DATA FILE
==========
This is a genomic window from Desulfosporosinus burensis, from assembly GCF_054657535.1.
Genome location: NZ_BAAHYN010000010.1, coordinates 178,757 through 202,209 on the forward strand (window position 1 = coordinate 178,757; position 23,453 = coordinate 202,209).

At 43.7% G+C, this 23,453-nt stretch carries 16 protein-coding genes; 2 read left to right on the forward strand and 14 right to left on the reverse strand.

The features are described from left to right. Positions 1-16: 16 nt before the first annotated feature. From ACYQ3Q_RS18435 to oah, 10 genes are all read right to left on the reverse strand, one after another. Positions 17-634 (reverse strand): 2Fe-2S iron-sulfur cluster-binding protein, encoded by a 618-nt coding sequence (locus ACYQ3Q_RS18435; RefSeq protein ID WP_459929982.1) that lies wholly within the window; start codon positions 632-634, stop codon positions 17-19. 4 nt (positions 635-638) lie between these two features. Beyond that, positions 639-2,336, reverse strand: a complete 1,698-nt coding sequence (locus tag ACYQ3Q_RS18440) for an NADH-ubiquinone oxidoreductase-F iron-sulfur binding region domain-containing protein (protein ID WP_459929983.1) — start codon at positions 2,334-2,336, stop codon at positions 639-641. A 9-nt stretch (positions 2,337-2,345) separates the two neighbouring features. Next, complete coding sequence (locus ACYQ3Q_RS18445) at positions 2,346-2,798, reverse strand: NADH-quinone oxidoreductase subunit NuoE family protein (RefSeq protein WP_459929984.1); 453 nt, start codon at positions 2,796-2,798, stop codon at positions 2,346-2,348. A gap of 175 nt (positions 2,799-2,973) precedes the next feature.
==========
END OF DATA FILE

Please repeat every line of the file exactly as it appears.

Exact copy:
This is a genomic window from Desulfosporosinus burensis, from assembly GCF_054657535.1.
Genome location: NZ_BAAHYN010000010.1, coordinates 178,757 through 202,209 on the forward strand (window position 1 = coordinate 178,757; position 23,453 = coordinate 202,209).

At 43.7% G+C, this 23,453-nt stretch carries 16 protein-coding genes; 2 read left to right on the forward strand and 14 right to left on the reverse strand.

The features are described from left to right. Positions 1-16: 16 nt before the first annotated feature. From ACYQ3Q_RS18435 to oah, 10 genes are all read right to left on the reverse strand, one after another. Positions 17-634 (reverse strand): 2Fe-2S iron-sulfur cluster-binding protein, encoded by a 618-nt coding sequence (locus ACYQ3Q_RS18435; RefSeq protein ID WP_459929982.1) that lies wholly within the window; start codon positions 632-634, stop codon positions 17-19. 4 nt (positions 635-638) lie between these two features. Beyond that, positions 639-2,336, reverse strand: a complete 1,698-nt coding sequence (locus tag ACYQ3Q_RS18440) for an NADH-ubiquinone oxidoreductase-F iron-sulfur binding region domain-containing protein (protein ID WP_459929983.1) — start codon at positions 2,334-2,336, stop codon at positions 639-641. A 9-nt stretch (positions 2,337-2,345) separates the two neighbouring features. Next, complete coding sequence (locus ACYQ3Q_RS18445) at positions 2,346-2,798, reverse strand: NADH-quinone oxidoreductase subunit NuoE family protein (RefSeq protein WP_459929984.1); 453 nt, start codon at positions 2,796-2,798, stop codon at positions 2,346-2,348. A gap of 175 nt (positions 2,799-2,973) precedes the next feature.